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Angela Merkel's ally Armin Laschet elected as CDU leader

The vote kicks off the race for Germany’s top job – Chancellor ahead of Merkel stepping down in September.

digital-cdu-federal-party-conference Armin Laschet shows a lucky coin given to him by his father as he speaks at the CDU's digital national party conference. Source: DPA/PA Images

THE MODERATE CANDIDATE Armin Laschet has been elected as the head of Germany’s conservative CDU party, in a vote that endorses the continuation of veteran Chancellor Angela Merkel’s centrist politics.

In the close race, Laschet – the state premier of Germany’s most populous state, North Rhine-Westphalia – triumphed over old Merkel nemesis Friedrich Merz, after a first round that saw Merz leading by just five votes.

A third hopeful, foreign affairs expert Norbert Roettgen, was knocked out of the race.

Merz had campaigned on a promise to shift away from Merkel’s centrist path and steer right, writing in a column for Der Spiegel that a “happy ‘carry on like this’ is just as inappropriate as the vague claim to occupy the centre at all times”.

In contrast, Laschet pledged to continue with Merkel’s more moderate course.

In a speech minutes before the vote on Saturday, Laschet called for “continuity” and highlighted the challenge of retaining CDU voters without Merkel at the top.

“What we need is continuity of success,” he said, in a direct rejection of Merz’s vision.

Merz, meanwhile, attempted to address his low levels of support among women in the party by highlighting his good relationship with his wife and daughter – leading to some panning on social media.

digital-cdu-federal-party-conference Armin Laschet, Norbert Röttgen and Friedrich Merz stand on stage at the digital federal party conference of the CDU. Source: DPA/PA Images

At the opening yesterday of the two-day congress which had been forced online by the pandemic, Merkel had signalled her opposition of Merz as she urged delegates to stay the centrist course.

“As a people’s party of the centre, we naturally seek solutions that balance out conflicts and always promote … social cohesion,” she said.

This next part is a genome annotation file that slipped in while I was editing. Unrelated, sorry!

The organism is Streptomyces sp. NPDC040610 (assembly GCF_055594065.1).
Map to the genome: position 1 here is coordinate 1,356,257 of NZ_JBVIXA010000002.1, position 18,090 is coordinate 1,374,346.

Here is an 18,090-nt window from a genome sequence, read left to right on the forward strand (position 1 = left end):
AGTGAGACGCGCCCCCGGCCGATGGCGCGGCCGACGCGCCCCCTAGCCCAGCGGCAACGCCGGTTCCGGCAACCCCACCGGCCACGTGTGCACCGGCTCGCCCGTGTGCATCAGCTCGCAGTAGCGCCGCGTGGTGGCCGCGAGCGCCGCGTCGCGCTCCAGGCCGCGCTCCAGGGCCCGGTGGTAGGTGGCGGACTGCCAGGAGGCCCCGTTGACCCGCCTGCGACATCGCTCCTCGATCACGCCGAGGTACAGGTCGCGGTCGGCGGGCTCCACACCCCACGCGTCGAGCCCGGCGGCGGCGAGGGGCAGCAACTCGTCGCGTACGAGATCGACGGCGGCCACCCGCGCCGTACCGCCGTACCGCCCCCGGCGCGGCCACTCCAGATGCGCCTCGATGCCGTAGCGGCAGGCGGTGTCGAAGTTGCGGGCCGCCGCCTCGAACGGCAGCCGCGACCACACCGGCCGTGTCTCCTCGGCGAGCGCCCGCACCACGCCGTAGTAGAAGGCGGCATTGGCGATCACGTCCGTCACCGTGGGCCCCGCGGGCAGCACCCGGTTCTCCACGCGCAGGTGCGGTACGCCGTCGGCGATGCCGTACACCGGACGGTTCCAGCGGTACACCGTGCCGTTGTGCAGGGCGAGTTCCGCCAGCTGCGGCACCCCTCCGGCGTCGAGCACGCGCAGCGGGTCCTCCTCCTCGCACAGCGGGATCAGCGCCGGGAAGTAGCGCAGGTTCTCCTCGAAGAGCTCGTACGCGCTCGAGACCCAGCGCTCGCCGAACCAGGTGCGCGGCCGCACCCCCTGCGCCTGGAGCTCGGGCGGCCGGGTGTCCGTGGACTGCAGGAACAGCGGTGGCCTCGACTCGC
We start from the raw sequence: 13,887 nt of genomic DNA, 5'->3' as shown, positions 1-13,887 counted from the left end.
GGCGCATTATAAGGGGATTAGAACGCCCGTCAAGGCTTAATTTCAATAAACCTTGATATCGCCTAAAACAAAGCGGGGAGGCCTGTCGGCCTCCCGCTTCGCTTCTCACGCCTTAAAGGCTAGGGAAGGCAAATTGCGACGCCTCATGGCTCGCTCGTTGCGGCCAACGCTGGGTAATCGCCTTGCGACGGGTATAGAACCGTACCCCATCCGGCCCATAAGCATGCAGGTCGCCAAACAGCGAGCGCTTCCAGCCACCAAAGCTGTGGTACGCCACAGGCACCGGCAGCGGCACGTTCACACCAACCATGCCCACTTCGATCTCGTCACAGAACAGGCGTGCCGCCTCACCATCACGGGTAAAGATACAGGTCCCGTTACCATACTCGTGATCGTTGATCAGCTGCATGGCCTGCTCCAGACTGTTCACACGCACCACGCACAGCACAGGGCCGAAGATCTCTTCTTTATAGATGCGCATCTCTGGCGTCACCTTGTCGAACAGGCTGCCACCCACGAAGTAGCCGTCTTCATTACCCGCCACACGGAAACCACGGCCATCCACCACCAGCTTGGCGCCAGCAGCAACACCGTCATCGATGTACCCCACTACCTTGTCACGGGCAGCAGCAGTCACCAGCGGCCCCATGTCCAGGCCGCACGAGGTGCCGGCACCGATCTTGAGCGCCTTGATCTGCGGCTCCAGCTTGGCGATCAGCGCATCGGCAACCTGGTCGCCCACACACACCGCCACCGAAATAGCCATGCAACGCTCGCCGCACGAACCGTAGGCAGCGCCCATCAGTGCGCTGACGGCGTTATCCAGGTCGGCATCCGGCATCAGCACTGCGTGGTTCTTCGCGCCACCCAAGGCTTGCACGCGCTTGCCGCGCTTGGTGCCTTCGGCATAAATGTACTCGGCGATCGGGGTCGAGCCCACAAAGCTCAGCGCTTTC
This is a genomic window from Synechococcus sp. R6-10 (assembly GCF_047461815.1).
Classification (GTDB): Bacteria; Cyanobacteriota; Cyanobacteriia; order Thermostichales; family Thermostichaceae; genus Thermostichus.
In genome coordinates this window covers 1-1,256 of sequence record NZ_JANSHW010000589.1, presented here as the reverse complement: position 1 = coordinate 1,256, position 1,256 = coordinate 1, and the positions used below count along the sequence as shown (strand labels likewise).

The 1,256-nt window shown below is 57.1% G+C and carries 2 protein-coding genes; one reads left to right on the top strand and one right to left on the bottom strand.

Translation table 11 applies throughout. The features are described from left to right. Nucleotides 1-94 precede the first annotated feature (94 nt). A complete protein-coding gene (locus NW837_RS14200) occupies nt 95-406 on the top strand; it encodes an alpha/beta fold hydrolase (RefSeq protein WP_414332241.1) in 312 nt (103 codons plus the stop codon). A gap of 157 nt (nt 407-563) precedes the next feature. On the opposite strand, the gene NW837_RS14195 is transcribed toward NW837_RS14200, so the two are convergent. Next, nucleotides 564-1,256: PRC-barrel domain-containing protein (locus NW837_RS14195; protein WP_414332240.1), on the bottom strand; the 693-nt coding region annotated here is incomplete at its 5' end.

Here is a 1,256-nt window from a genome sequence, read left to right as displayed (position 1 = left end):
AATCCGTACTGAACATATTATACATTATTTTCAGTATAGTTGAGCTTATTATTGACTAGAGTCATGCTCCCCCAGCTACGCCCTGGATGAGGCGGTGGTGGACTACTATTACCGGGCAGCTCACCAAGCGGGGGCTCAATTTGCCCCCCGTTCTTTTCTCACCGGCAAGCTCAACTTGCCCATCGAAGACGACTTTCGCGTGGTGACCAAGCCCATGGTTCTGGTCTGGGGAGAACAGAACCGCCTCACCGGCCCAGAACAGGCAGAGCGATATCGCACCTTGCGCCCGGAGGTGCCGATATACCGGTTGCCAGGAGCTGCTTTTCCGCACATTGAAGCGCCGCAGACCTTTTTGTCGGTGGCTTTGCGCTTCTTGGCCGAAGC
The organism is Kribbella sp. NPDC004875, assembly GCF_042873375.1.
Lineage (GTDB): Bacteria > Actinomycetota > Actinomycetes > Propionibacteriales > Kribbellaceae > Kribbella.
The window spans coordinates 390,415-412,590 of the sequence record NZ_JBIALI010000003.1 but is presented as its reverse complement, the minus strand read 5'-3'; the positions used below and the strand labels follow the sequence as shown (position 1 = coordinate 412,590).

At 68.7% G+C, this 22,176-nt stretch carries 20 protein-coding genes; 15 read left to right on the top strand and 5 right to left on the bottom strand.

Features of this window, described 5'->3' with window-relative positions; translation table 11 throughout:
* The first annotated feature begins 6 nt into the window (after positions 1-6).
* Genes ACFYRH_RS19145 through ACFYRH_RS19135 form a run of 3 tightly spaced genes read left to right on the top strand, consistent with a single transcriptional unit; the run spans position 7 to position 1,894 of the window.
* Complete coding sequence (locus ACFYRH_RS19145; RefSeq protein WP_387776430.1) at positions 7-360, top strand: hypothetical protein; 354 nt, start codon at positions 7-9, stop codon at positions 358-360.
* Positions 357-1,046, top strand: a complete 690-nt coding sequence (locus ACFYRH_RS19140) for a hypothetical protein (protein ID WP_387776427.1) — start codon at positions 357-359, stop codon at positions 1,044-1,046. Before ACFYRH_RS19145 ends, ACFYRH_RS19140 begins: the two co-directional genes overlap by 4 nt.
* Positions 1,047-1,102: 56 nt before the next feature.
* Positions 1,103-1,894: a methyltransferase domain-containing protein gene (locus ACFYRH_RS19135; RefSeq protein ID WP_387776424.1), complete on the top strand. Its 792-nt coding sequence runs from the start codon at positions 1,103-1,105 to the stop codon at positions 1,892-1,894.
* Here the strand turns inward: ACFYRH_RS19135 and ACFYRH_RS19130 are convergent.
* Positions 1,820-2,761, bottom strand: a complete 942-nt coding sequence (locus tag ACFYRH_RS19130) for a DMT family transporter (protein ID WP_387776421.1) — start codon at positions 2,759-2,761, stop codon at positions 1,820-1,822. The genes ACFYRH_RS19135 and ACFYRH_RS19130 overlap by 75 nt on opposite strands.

“This has always distinguished us as a governing party,” added Merkel.

Merkel backs ‘team’

Giving a further hint of her choice, Merkel said she hoped that “a team will be elected that will take the fate of our proud party in its hands”.

While she did not name names, the call appeared to indicate support for Laschet, who has campaigned on a joint ticket with Health Minister Jens Spahn as his deputy.

Merkel had previously said that Laschet “has the tools” to be chancellor.

Merkel, aged 66, elected as Germany’s youngest and first female chancellor in 2005, is planning to stand down after four terms and 16 years in the job following a general election in September.

She had already given up the party’s chairman job in 2018 but her preferred successor Annegret Kramp-Karrenbauer was forced to step down over her handling of a regional election scandal.

The head of the CDU traditionally leads the party and its Bavarian sister party CSU into a general election as its chancellor candidate, meaning Laschet, would be in with a good chance of securing the top job.

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But the pandemic has reshuffled the cards, and many voices are calling instead for the conservative alliance to field someone else as its chancellor candidate.

Chancellor candidate

Most popular at the moment is CSU leader and Bavarian state premier Markus Soeder, whose robust response to the pandemic has won him widespread praise and given him a national spotlight.

Another contender could be Spahn, who has reportedly been sounding out his chances behind the scenes.

The final race at Merkel’s conservative alliance for Germany’s top job is therefore far from over ahead of the September 26 elections.

Merkel helped Germany weather storms including the global financial crisis and eurozone turmoil as she shifted her CDU firmly to the political centre.

Support for the chancellor plummeted after Germany kept open its borders in 2015 to a mass influx of refugees, dividing society and leading to the rise of the far right.

But in the twilight of her reign, Merkel’s popularity has soared again thanks to her handling of the coronavirus pandemic, making it increasingly difficult for Germans to imagine political life without her.

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AFP

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